Subject: XG: Speech at opening of parliament
Speech by H.E. President Kay Rala Xanana Gusmão
On the occasion of the Solemn Opening of the National Parliament
Dili, 21st September, 2004
Excellency, President of the National Parliament Excellency, Prime Minister Excellency, President of the Court of Appeal Excellency, Special Representative of the UN Secretary General Distinguished Members of the National Parliament Distinguished Members of Government Distinguished Ambassadors and Representatives of the Diplomatic Missions Representatives of the Press Corps Ladies and gentlemen
This is a sovereign occasion, and on behalf of the State and People of Timor-Leste, we express our congratulations to the State of the Republic of Indonesia, to the Government and Parties and in particular, to our brothers and sisters, the People of Indonesia for the way in which the democratic reform process has progressed in our neighbouring nation.
We accompanied the last general elections with interest and admiration and with special importance to the first direct presidential elections in the history of Indonesia, which culminated in the electoral act yesterday, 20th September.
The faith in individual and collective freedom was, in our view, a great historical reference, demonstrating the political maturity of the Indonesian people who left behind emotional attitudes to acquire a greater rationalism in their political choices.
Here, we would like to congratulate effusively, the two candidates, Megawati Soekanoputri and Bambung Susilo Yudhoyono, who with exemplary dignity knew how to represent the aspirations of the Indonesian people. Special congratulations to President Megawati for knowing how to steer the helm of reform on the right path.
We must pay our homage to our brothers and sisters, the Indonesian people, as they have also given us a lesson in individual freedoms and pluralistic democracy.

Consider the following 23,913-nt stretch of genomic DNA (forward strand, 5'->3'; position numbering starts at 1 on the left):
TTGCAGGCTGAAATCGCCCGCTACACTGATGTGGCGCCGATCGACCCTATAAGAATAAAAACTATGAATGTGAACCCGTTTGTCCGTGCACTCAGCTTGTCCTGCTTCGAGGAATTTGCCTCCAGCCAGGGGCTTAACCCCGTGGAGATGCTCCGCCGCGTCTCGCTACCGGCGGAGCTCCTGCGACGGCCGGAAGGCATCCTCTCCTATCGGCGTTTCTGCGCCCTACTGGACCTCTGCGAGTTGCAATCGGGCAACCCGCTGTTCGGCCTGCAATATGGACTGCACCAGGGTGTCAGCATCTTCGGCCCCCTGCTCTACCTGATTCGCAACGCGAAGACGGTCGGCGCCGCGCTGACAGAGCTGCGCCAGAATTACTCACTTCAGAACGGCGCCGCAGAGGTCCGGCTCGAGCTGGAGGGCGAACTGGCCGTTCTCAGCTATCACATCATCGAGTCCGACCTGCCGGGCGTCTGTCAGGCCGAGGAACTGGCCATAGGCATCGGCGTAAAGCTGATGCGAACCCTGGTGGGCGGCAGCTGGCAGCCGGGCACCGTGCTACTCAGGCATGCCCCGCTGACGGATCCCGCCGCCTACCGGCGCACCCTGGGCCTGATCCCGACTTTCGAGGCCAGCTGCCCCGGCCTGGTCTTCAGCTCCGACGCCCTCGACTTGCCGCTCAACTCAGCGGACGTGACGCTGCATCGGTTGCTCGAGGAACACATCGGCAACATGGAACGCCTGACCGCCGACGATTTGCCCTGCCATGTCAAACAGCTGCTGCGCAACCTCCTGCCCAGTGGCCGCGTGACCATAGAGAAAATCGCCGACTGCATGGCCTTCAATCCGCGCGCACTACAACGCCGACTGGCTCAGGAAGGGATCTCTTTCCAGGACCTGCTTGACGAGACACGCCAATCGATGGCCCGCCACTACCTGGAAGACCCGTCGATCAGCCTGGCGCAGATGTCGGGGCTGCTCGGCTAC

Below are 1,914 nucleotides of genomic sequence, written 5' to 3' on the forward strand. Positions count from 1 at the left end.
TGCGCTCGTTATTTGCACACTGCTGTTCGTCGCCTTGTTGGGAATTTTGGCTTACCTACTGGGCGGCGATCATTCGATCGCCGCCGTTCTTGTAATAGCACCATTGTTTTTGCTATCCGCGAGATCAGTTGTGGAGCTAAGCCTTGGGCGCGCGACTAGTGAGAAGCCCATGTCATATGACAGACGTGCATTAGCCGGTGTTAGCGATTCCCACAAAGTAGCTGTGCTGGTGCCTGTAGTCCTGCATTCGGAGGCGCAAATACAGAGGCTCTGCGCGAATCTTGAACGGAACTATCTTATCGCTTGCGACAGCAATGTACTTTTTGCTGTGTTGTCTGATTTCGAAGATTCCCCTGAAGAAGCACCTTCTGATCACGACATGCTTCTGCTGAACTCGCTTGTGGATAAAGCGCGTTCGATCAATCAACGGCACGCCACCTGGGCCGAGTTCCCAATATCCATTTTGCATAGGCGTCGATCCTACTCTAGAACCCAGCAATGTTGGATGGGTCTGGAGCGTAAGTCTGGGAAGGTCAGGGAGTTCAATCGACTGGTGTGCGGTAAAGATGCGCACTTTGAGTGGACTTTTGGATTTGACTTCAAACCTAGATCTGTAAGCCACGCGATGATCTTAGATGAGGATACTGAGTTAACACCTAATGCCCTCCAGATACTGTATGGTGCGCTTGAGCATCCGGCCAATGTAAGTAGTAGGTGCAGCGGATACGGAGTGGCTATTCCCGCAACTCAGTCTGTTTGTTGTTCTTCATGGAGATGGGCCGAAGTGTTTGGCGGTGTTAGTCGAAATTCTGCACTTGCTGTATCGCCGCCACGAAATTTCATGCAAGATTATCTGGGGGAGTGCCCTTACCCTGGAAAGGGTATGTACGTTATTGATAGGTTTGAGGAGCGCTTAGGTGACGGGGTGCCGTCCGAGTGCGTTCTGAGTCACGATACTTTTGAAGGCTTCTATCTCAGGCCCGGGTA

Excellencies Ladies and Gentlemen
We are also a democracy, even identified as a Democratic Republic. And the Parliament is the heart of democratic representation; it is a sovereign body which expresses the plural reality of the Timorese people, with their diverse aspirations and expectations, with their distinct and at many times, contradictory interests, with their memories, their fears as well as their greatest hopes.
The Parliament resumed work on the 17th, which corresponds with the beginning of the third year of their mandate.
Throughout these two years, a great effort in legislative production was demanded of the National Parliament to give execution to the new constitutional framework.
The laws on the maritime boundaries, nationality, immigration and asylum were passed. The tributary system was established and the State Budgets were approved.
The independence of the courts was constitutionally guaranteed in the statute of judicial magistrates. The Parliament legislated on the functioning of community authorities, political parties, immoveable property and commercial businesses.
The Timor Sea Oil was debated, the doubts on sources of law were clarified and proceedings for publication of laws were adopted.
Although the National Parliament has not produced legislation, in relation to its own exclusive competencies, except for the law which adopts the Statute of Members of Parliament, as we are aware of the immense difficulties upon this Legislative Body, hence the work undertaken already represents an effort deserving merit.